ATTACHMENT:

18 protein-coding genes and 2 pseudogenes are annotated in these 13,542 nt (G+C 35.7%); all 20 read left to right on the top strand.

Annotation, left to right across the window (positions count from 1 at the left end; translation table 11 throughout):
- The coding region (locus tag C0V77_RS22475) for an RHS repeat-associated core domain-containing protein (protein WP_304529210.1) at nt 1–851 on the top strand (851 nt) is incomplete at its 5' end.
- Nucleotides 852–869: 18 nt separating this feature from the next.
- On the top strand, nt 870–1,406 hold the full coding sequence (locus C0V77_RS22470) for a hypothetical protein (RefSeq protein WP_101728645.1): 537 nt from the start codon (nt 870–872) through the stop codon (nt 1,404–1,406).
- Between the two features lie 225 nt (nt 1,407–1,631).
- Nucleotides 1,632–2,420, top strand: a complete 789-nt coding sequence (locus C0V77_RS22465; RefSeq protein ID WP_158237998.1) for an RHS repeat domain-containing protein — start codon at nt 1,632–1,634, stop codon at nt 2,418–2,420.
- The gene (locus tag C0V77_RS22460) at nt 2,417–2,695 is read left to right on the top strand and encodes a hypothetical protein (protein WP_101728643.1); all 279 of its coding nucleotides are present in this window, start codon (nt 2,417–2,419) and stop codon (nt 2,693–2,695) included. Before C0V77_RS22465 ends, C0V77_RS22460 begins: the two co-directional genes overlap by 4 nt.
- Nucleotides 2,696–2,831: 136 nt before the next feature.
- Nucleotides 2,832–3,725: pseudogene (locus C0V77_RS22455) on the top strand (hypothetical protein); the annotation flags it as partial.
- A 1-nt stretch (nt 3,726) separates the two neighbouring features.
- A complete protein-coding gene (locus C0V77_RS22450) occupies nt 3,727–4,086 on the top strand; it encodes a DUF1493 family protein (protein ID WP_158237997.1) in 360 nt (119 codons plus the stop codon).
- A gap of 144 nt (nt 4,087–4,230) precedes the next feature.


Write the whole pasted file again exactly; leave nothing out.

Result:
18 protein-coding genes and 2 pseudogenes are annotated in these 13,542 nt (G+C 35.7%); all 20 read left to right on the top strand.

Annotation, left to right across the window (positions count from 1 at the left end; translation table 11 throughout):
- The coding region (locus tag C0V77_RS22475) for an RHS repeat-associated core domain-containing protein (protein WP_304529210.1) at nt 1–851 on the top strand (851 nt) is incomplete at its 5' end.
- Nucleotides 852–869: 18 nt separating this feature from the next.
- On the top strand, nt 870–1,406 hold the full coding sequence (locus C0V77_RS22470) for a hypothetical protein (RefSeq protein WP_101728645.1): 537 nt from the start codon (nt 870–872) through the stop codon (nt 1,404–1,406).
- Between the two features lie 225 nt (nt 1,407–1,631).
- Nucleotides 1,632–2,420, top strand: a complete 789-nt coding sequence (locus C0V77_RS22465; RefSeq protein ID WP_158237998.1) for an RHS repeat domain-containing protein — start codon at nt 1,632–1,634, stop codon at nt 2,418–2,420.
- The gene (locus tag C0V77_RS22460) at nt 2,417–2,695 is read left to right on the top strand and encodes a hypothetical protein (protein WP_101728643.1); all 279 of its coding nucleotides are present in this window, start codon (nt 2,417–2,419) and stop codon (nt 2,693–2,695) included. Before C0V77_RS22465 ends, C0V77_RS22460 begins: the two co-directional genes overlap by 4 nt.
- Nucleotides 2,696–2,831: 136 nt before the next feature.
- Nucleotides 2,832–3,725: pseudogene (locus C0V77_RS22455) on the top strand (hypothetical protein); the annotation flags it as partial.
- A 1-nt stretch (nt 3,726) separates the two neighbouring features.
- A complete protein-coding gene (locus C0V77_RS22450) occupies nt 3,727–4,086 on the top strand; it encodes a DUF1493 family protein (protein ID WP_158237997.1) in 360 nt (119 codons plus the stop codon).
- A gap of 144 nt (nt 4,087–4,230) precedes the next feature.